Upon learning there was community-wide opposition to a proposal
approved in June, last week, Glendale’s City Council members
overturned their own decision. No, they didn’t change their minds
about the 60% council pay raise. They celebrated the one-month
anniversary of an ordinance providing for inspection of rental units
every three years by repealing the ordinance providing for inspection
of rental units every three years.
A council majority reversing itself is rare. The last example I
can remember was in 1997, when the council reversed an approval for a
plan to remodel City Hall offices. That turnaround came when a
council member belatedly discovered there was some truth to
allegations about the remodel feathering official nests.
With the inspection ordinance, no new facts were uncovered.
Instead, the opponents simply didn’t give up, doubtless setting a
precedent for all future council actions. They multiplied, kept
howling long after the fat lady had sung, and applied particular
pressure to two councilmen believed to aspire to higher office, or at
least to reelection in early 2003.
I remain puzzled by contradictions in the proclivities of Glendale
landowners, and this episode provides yet another example. That
“government” dared to inspect apartments every three years to assure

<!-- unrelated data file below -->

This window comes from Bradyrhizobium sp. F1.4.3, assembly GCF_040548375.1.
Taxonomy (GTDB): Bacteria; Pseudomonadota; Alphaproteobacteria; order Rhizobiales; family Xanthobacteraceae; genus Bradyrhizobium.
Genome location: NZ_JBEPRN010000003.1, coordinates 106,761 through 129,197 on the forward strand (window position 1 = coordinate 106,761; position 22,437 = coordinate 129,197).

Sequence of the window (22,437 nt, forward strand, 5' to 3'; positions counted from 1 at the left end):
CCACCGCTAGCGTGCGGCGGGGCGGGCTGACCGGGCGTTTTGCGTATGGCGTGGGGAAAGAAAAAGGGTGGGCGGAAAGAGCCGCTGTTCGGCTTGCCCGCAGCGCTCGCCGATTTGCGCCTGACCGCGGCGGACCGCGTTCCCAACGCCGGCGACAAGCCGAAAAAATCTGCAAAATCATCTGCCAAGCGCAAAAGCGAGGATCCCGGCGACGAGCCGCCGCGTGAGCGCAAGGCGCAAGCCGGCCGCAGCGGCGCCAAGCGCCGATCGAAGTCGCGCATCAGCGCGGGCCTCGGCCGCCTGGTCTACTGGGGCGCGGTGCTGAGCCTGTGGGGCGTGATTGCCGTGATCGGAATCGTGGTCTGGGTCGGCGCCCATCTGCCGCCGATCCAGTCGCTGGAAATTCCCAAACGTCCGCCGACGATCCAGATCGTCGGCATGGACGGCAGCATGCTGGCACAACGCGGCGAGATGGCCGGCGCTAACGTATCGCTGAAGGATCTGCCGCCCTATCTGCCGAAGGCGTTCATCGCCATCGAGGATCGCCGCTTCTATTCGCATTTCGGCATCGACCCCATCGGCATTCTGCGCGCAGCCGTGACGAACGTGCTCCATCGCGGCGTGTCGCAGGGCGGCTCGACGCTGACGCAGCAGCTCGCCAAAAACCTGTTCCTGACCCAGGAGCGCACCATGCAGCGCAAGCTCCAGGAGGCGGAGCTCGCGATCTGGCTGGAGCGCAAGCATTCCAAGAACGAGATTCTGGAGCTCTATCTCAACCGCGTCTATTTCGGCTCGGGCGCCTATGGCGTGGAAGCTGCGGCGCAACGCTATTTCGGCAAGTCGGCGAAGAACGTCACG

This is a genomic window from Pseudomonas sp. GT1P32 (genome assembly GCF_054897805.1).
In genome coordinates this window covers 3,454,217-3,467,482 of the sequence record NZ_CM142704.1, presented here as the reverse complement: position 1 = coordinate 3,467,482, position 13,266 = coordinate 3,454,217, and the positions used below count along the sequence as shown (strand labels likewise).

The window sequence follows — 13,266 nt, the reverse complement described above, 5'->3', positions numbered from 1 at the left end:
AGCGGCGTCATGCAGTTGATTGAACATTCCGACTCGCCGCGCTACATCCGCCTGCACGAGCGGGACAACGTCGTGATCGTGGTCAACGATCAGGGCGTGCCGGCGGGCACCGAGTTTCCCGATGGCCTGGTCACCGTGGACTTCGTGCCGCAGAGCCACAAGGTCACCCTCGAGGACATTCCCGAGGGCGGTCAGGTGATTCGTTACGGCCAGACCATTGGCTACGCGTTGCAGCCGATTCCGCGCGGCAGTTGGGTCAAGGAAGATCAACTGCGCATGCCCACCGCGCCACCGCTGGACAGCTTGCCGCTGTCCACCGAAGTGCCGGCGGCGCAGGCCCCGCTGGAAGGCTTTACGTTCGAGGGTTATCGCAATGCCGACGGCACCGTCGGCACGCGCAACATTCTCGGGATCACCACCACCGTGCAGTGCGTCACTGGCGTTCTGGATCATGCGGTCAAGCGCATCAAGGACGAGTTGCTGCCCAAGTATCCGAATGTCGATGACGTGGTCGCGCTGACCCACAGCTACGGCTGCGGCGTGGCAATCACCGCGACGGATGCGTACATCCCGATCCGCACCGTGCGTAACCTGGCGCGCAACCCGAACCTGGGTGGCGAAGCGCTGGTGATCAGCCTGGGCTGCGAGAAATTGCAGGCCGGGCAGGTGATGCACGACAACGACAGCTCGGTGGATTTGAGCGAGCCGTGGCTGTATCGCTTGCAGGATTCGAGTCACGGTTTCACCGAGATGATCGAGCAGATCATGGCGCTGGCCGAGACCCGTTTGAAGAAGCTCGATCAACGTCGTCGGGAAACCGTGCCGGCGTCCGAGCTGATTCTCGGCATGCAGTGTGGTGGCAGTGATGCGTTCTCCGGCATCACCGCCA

they meet minimum standards of habitability was characterized by
opponents as a treasonous intrusion, including comparisons to storm
troopers kicking in doors. But add a bathroom to your own house, and
many of the same defenders of freedom don’t mind that a
council-appointed panel can tell you what color to paint the exterior
walls, or forbid your use of a square window where government
arbiters believe only a rectangle is acceptable.
Assuring that exposed wiring is rendered safe to protect a tenant
who fears being evicted if they complain is an outrageous
infringement on American principles. But if a panel of appointees
rejects your plan for a Craftsman-style home because a majority
prefers a Spanish style, that’s the city taking steps to protect
sacred “property values” from the dreaded ravages of personal choice.
I don’t claim one of these perspectives is pure and the other is
evil incarnate. But how both extreme attitudes live, thrive and even
multiply in the same community baffles me.
In a refreshing change, the repeal of the rental inspection
ordinance is something of a vindication for Councilman Dave Weaver.
When the ordinance was approved in a 4-1 vote, he was the holdout.
Some hope to milk the appearance created by the fact that Weaver is
the one who introduced the ordinance he later opposed, but it makes
more sense when you know the whole story.
“All the years I’ve been on the council, there has always been
talk about creating a rental inspection ordinance,” Weaver told me.
“I’ve never heard anyone suggest we shouldn’t have one of some kind.”
So, when city staff finally reached the point of proposing an
ordinance, “I was glad to be the one to introduce it” Weaver said.
It wasn’t until deliberations began that Weaver found cause for
concern. He asked city staff which groups had been given an
opportunity to review the plan while it was being developed.
At least in its most recent incarnation, City Hall wouldn’t